Saturday, September 7, 2013

The Uncommon Tea Allergy

There are many people that suffer from "food allergies". Yearly, it is one of the top ranked illnesses diagnosed by physicians. Some are extremely common while others, such as a tea allergy, occur less frequently. When suffering from an uncommon food allergy (such as tea); less information is available to help sufferers. In this article we will cover what suffering from this allergy entails, the tea allergy symptoms you may endure, and why the intolerance occurs.

When searching for information, you're not likely to come up with much. You will more than likely find page after page about tea for allergy relief and how green tea will help calm your allergies (and symptoms) that come along with them. However, if you are one of the few that suffer from a tea allergy- you are unable to reap the benefits of green tea healing; because often you are allergic or sensitive to green tea as well.


Many people discuss food allergies, but what are they exactly? A food allergy is when a food is ingested and seen as an "invader". Your body responds to it by sending antibodies to stop the invader (treating it like an infection). This is generally referred to as hypersensitivity to an allergen. In this case it is the body's hypersensitivity to tannin or caffeine, which is a common ingredient in tea. There are two types of tea allergies that occur more frequently than others: chamomile and linden.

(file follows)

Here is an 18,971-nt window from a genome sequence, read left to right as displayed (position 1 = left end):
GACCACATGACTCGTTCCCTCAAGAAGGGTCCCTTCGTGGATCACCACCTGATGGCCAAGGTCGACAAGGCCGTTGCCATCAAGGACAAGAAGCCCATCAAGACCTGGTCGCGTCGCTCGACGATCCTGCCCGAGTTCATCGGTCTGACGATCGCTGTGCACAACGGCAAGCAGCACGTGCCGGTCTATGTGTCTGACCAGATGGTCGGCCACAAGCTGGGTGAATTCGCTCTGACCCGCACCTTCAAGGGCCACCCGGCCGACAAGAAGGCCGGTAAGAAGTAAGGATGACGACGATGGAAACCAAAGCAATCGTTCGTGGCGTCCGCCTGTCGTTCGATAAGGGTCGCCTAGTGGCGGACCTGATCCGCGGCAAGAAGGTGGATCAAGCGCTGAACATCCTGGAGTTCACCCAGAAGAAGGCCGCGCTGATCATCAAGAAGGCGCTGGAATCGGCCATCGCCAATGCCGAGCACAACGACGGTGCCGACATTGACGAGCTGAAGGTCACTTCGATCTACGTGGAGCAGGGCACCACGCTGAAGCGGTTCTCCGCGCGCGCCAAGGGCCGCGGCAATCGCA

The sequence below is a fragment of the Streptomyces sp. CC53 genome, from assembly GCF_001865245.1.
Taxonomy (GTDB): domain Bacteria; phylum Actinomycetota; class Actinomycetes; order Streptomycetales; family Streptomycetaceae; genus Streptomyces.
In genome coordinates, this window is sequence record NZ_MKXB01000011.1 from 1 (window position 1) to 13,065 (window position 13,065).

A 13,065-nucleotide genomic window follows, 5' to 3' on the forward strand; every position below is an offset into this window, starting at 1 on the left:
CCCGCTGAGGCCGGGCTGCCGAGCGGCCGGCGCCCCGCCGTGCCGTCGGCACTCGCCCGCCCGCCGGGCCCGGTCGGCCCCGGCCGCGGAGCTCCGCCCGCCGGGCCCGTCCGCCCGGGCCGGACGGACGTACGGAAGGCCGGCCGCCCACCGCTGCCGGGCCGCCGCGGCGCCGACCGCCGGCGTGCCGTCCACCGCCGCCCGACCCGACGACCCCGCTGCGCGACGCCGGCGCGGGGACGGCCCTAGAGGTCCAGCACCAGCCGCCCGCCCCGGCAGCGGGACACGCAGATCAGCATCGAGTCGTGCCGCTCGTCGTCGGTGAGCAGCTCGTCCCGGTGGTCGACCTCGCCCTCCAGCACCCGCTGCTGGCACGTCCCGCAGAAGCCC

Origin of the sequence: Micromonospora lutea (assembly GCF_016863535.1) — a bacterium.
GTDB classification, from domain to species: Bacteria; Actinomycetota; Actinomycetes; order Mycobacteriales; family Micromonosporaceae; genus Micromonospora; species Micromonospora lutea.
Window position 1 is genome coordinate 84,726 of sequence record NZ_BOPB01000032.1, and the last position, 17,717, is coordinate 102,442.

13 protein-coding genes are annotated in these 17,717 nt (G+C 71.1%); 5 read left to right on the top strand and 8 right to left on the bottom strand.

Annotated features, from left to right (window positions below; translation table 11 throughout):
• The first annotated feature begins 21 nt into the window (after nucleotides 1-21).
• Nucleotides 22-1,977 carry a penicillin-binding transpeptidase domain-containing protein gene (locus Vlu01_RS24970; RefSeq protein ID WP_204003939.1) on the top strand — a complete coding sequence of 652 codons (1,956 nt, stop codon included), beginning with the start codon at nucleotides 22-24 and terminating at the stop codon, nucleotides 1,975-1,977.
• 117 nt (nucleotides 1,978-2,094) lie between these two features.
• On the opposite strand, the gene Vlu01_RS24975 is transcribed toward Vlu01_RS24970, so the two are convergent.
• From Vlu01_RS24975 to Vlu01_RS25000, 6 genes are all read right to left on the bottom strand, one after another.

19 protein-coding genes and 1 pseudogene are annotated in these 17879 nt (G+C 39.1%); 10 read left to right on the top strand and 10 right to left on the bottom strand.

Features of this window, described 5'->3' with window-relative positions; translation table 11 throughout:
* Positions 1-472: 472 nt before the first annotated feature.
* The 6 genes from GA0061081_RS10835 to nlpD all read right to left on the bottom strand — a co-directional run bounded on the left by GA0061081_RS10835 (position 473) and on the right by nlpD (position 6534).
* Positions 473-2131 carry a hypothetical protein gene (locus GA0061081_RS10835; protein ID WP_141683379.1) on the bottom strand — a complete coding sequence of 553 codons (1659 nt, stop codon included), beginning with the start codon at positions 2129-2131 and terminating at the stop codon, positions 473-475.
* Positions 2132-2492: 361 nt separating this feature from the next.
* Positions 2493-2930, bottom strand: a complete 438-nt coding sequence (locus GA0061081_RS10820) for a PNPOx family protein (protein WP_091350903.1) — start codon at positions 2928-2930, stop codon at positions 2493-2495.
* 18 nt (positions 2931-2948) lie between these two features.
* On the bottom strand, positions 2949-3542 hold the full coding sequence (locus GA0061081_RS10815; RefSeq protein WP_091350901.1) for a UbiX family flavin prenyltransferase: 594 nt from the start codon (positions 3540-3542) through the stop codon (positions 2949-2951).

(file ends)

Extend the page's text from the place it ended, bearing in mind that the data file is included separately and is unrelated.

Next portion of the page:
In most cases, tea allergy symptoms will clear up within a few hours to a few days.

Symptoms Include:

- Runny Nose
- Swelling: It can cause swelling of the face, cheeks, limbs, and/ or throat. In the case of throat swelling, if it causes trouble breathing, this can be more severe.
- Eye Irritation: This will be the first sign. This can range from watery eyes to itchy, red eyes. This should last no longer than a few days.
- Sneezing
- Skin Irritation: Hives (raised bumps on the skin) can appear and stay on the skin for up to a few days.
- Headache: This is very similar to a sinus headache (troubling the front and back of the head).

There are a few extremely rare cases where people can go into anaphylactic shock (life threatening allergic reaction). In these cases, the throat swells, blocking the airways and causing suffocation. If this happens, you can call 911 or have someone rush you to the hospital immediately. Death is possible, so take proper precautions.

Finding relief is similar to that of soothing any other allergy. There are many over the counter allergy medicines (such as Benadryl), that you can purchase. There are also many natural herbal remedies that you can try. However, these may interfere with your current health plan. Do not start any new medicines without first consulting a doctor. Some people are only allergic to certain types of tea, but reading the labels of all teas will help to ensure you do not ingest any items your body will treat as an allergen. Avoidance of all kinds of tea is often the most effective way to treat a tea allergy.

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